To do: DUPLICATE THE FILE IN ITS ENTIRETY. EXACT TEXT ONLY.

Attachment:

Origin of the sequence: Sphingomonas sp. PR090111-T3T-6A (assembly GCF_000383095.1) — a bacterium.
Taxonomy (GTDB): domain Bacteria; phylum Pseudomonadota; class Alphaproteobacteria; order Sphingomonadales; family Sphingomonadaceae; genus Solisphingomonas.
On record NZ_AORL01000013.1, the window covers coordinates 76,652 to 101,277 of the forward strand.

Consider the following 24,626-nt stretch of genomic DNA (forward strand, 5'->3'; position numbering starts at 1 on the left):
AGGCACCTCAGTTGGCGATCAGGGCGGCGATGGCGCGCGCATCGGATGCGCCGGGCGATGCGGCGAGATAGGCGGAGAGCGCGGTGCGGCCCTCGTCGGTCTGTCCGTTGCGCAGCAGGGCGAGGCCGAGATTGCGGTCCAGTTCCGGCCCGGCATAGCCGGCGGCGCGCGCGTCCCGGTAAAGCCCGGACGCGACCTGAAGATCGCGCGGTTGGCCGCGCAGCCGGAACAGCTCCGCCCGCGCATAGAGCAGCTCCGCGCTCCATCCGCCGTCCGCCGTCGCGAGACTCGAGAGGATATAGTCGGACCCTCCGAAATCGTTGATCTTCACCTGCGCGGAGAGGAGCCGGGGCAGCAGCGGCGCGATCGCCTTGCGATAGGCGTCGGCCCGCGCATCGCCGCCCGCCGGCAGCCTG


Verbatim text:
Origin of the sequence: Sphingomonas sp. PR090111-T3T-6A (assembly GCF_000383095.1) — a bacterium.
Taxonomy (GTDB): domain Bacteria; phylum Pseudomonadota; class Alphaproteobacteria; order Sphingomonadales; family Sphingomonadaceae; genus Solisphingomonas.
On record NZ_AORL01000013.1, the window covers coordinates 76,652 to 101,277 of the forward strand.

Consider the following 24,626-nt stretch of genomic DNA (forward strand, 5'->3'; position numbering starts at 1 on the left):
AGGCACCTCAGTTGGCGATCAGGGCGGCGATGGCGCGCGCATCGGATGCGCCGGGCGATGCGGCGAGATAGGCGGAGAGCGCGGTGCGGCCCTCGTCGGTCTGTCCGTTGCGCAGCAGGGCGAGGCCGAGATTGCGGTCCAGTTCCGGCCCGGCATAGCCGGCGGCGCGCGCGTCCCGGTAAAGCCCGGACGCGACCTGAAGATCGCGCGGTTGGCCGCGCAGCCGGAACAGCTCCGCCCGCGCATAGAGCAGCTCCGCGCTCCATCCGCCGTCCGCCGTCGCGAGACTCGAGAGGATATAGTCGGACCCTCCGAAATCGTTGATCTTCACCTGCGCGGAGAGGAGCCGGGGCAGCAGCGGCGCGATCGCCTTGCGATAGGCGTCGGCCCGCGCATCGCCGCCCGCCGGCAGCCTG